For Africa at large and Nigeria in particular, malaria remains the single most common condition that affects people. There are quite high chances that everyone reading this has had to battle the infection at one point or the other. Its devastating effects are seen more in children and pregnant women. This is why the news of a malaria vaccine has come across as a huge relief to many. In this article, we will discuss the current details of the vaccine before mass production for public use commences.
The Oxford malaria vaccine was developed by researchers at the Jenner Institute of Oxford University. It is the first vaccine that meets the WHO goal of 75% efficacy against the disease. A major previous attempt was only successful up to 39%, which is less than half of the 77% efficacy for the Oxford vaccine. This value was confirmed in a study involving 450 children over a year.
Scientists say that this new development has the potential to cut down malarial deaths from 400,000/year to tens of thousands or even less in half a decade. Antimalarial therapy and insecticide-treated nets have done a good job of bringing it down from a million deaths every year, with most of it happening in Sub-Saharan Africa. Of course, the eventual goal is total eradication.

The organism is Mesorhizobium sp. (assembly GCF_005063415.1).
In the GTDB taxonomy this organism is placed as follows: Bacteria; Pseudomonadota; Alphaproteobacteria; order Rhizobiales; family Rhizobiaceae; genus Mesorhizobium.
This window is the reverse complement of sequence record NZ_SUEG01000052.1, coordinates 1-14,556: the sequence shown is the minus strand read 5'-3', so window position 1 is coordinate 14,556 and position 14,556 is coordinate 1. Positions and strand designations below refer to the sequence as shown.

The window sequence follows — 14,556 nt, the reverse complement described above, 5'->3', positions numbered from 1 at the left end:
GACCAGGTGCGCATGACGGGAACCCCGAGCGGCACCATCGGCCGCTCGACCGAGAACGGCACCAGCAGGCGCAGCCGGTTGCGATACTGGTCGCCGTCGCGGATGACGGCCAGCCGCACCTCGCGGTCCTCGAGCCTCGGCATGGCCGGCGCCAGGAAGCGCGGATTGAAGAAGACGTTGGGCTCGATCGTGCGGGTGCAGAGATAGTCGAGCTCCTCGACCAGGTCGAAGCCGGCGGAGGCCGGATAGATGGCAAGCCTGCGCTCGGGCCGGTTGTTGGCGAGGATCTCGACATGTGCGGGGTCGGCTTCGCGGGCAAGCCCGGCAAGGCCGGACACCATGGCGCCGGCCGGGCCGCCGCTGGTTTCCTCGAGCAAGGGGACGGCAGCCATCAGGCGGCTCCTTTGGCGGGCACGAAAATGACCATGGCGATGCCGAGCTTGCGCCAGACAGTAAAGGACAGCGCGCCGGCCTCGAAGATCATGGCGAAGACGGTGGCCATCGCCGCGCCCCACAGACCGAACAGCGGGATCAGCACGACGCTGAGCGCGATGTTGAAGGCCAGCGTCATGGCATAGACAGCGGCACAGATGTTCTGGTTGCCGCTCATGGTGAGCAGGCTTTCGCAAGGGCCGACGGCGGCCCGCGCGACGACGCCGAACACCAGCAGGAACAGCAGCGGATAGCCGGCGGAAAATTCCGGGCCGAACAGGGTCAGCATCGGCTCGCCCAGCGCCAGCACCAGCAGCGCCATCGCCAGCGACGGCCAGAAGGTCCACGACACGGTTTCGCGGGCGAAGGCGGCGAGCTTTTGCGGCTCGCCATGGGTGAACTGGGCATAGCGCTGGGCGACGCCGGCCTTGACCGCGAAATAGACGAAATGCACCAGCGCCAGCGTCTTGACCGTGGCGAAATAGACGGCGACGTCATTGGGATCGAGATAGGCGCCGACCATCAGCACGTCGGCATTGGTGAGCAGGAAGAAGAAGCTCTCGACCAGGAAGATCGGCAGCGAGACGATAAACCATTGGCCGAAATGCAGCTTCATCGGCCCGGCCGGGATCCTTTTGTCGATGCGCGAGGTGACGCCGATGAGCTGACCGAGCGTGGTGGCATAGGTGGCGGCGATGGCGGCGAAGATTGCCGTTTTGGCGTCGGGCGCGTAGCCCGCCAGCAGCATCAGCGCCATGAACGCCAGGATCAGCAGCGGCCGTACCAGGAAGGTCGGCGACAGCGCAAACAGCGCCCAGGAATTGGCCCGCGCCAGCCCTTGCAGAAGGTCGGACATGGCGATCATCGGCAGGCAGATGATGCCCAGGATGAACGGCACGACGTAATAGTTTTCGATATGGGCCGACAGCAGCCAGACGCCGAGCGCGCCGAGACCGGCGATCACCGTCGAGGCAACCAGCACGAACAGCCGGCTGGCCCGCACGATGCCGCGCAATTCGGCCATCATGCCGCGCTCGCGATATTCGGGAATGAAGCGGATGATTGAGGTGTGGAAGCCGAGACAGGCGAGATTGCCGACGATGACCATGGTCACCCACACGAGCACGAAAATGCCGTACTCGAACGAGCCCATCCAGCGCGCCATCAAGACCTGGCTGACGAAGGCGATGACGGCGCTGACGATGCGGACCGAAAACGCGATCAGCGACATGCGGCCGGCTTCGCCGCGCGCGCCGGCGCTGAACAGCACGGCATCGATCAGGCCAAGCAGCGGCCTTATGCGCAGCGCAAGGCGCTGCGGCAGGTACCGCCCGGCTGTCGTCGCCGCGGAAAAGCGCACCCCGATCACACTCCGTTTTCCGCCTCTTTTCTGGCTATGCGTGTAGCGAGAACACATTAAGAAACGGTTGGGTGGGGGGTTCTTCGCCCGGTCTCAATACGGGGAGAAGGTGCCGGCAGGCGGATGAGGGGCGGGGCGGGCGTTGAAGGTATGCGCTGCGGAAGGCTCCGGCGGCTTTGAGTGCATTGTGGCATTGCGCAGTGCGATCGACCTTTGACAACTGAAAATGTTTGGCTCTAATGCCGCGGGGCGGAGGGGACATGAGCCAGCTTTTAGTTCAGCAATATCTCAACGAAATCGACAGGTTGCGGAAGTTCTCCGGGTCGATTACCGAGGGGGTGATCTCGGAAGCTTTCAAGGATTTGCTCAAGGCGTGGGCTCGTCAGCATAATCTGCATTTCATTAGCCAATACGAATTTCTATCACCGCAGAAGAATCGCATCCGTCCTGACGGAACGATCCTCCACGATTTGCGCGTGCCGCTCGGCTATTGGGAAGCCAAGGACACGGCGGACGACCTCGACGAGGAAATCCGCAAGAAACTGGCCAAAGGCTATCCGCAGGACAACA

The researchers are currently considering emergency use authorization, and this means that the vaccine will not pass through the usual clinical trials. This is the same thing that was done for the Covid-19 vaccine, given its urgent need. Malaria still kills more people than Covid-19 in Nigeria and an emergency use authorization is only valid. It’s also commendable that the vaccine will be produced on a huge scale up to 200m a year and at a subsidized cost. This will make it very available to the third world African countries that need it.
With the current situation of things with the pandemic, the possibility of mass production and approval may not be until the end of 2022. However, an end in sight makes for good news.